by Jason Kuznicki. Inspired by this.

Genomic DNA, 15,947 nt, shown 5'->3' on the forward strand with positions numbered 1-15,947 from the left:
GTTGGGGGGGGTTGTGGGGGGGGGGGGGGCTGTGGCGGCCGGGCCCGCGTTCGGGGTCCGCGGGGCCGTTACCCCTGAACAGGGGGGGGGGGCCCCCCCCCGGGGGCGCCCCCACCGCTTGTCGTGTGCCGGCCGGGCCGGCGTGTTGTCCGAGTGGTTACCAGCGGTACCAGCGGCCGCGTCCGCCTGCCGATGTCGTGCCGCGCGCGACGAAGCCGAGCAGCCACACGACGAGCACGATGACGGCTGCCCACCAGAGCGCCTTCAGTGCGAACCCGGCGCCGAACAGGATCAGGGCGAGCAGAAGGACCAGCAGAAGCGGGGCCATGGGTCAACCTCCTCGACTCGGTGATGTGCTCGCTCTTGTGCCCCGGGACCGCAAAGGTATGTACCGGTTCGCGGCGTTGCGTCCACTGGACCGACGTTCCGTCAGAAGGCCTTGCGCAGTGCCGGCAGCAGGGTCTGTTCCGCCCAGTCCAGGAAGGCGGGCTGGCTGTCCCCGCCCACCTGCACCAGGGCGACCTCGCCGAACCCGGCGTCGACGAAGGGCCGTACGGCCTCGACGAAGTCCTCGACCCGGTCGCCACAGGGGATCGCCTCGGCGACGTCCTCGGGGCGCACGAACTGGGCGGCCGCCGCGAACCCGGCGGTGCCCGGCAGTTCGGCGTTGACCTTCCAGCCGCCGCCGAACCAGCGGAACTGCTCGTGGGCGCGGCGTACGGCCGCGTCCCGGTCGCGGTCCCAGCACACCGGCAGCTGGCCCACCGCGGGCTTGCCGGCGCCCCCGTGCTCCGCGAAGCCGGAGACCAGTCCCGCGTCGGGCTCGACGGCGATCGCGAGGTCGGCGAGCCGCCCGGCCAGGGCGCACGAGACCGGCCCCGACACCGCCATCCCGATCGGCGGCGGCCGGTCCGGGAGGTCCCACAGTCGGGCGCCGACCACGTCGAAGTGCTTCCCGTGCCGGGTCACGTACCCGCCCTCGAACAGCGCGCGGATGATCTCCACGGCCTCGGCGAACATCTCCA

The first is that you have mistaken mere wealth for market process. You praise the industrialist and the banker. Very well. Often they deserve it. But have you looked closely at the industrialists and the bankers just lately? Among Ayn Rand’s villains, I don’t believe that a single one was poor. Every one of them was a member of the elite, and almost all of them were rich. They were people much like we know today, who maybe once upon a time set themselves apart through their own efforts. But at some point they committed a cardinal sin — they reached for the state to keep themselves on top. They made bad bets, then pleaded that they were too big to fail. You’ve heard these things before: “You have to make certain sacrifices to the public welfare… We cannot permit the ruin of an establishment as vast as [GM, or Chrysler, or Citigroup, or Fannie Mae, or Morgan Stanley]… The country’s economy would not be able to stand a major dislocation at the present moment.” That’s not from the recent financial crisis. It’s on page 902 of Atlas Shrugged. Click here to read more.